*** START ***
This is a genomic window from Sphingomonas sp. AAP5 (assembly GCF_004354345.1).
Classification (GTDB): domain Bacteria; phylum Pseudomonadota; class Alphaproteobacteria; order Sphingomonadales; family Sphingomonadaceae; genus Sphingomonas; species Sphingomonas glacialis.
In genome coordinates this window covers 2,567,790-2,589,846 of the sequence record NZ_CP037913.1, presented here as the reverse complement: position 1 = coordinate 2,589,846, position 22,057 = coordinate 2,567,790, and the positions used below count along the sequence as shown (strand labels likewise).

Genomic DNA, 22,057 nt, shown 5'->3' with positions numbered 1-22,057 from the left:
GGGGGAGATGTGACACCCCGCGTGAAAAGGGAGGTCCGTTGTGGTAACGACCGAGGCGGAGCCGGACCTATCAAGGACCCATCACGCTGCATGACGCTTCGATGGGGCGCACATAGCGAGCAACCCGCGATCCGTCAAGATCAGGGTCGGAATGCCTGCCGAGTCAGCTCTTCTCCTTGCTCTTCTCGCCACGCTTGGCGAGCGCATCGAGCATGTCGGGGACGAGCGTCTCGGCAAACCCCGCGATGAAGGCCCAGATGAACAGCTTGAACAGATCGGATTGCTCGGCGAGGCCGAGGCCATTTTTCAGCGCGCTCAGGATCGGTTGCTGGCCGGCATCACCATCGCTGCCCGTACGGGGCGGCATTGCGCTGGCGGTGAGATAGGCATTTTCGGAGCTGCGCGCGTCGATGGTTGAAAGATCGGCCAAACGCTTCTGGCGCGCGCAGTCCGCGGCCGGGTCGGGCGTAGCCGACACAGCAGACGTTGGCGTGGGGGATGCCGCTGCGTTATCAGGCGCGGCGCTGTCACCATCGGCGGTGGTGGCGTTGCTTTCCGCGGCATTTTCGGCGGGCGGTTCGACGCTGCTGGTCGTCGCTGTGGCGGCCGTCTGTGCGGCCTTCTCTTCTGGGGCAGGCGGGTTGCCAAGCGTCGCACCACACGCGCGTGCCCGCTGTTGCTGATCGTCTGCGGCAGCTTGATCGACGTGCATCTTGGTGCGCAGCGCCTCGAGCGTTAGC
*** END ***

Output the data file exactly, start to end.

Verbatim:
This is a genomic window from Sphingomonas sp. AAP5 (assembly GCF_004354345.1).
Classification (GTDB): domain Bacteria; phylum Pseudomonadota; class Alphaproteobacteria; order Sphingomonadales; family Sphingomonadaceae; genus Sphingomonas; species Sphingomonas glacialis.
In genome coordinates this window covers 2,567,790-2,589,846 of the sequence record NZ_CP037913.1, presented here as the reverse complement: position 1 = coordinate 2,589,846, position 22,057 = coordinate 2,567,790, and the positions used below count along the sequence as shown (strand labels likewise).

Genomic DNA, 22,057 nt, shown 5'->3' with positions numbered 1-22,057 from the left:
GGGGGAGATGTGACACCCCGCGTGAAAAGGGAGGTCCGTTGTGGTAACGACCGAGGCGGAGCCGGACCTATCAAGGACCCATCACGCTGCATGACGCTTCGATGGGGCGCACATAGCGAGCAACCCGCGATCCGTCAAGATCAGGGTCGGAATGCCTGCCGAGTCAGCTCTTCTCCTTGCTCTTCTCGCCACGCTTGGCGAGCGCATCGAGCATGTCGGGGACGAGCGTCTCGGCAAACCCCGCGATGAAGGCCCAGATGAACAGCTTGAACAGATCGGATTGCTCGGCGAGGCCGAGGCCATTTTTCAGCGCGCTCAGGATCGGTTGCTGGCCGGCATCACCATCGCTGCCCGTACGGGGCGGCATTGCGCTGGCGGTGAGATAGGCATTTTCGGAGCTGCGCGCGTCGATGGTTGAAAGATCGGCCAAACGCTTCTGGCGCGCGCAGTCCGCGGCCGGGTCGGGCGTAGCCGACACAGCAGACGTTGGCGTGGGGGATGCCGCTGCGTTATCAGGCGCGGCGCTGTCACCATCGGCGGTGGTGGCGTTGCTTTCCGCGGCATTTTCGGCGGGCGGTTCGACGCTGCTGGTCGTCGCTGTGGCGGCCGTCTGTGCGGCCTTCTCTTCTGGGGCAGGCGGGTTGCCAAGCGTCGCACCACACGCGCGTGCCCGCTGTTGCTGATCGTCTGCGGCAGCTTGATCGACGTGCATCTTGGTGCGCAGCGCCTCGAGCGTTAGC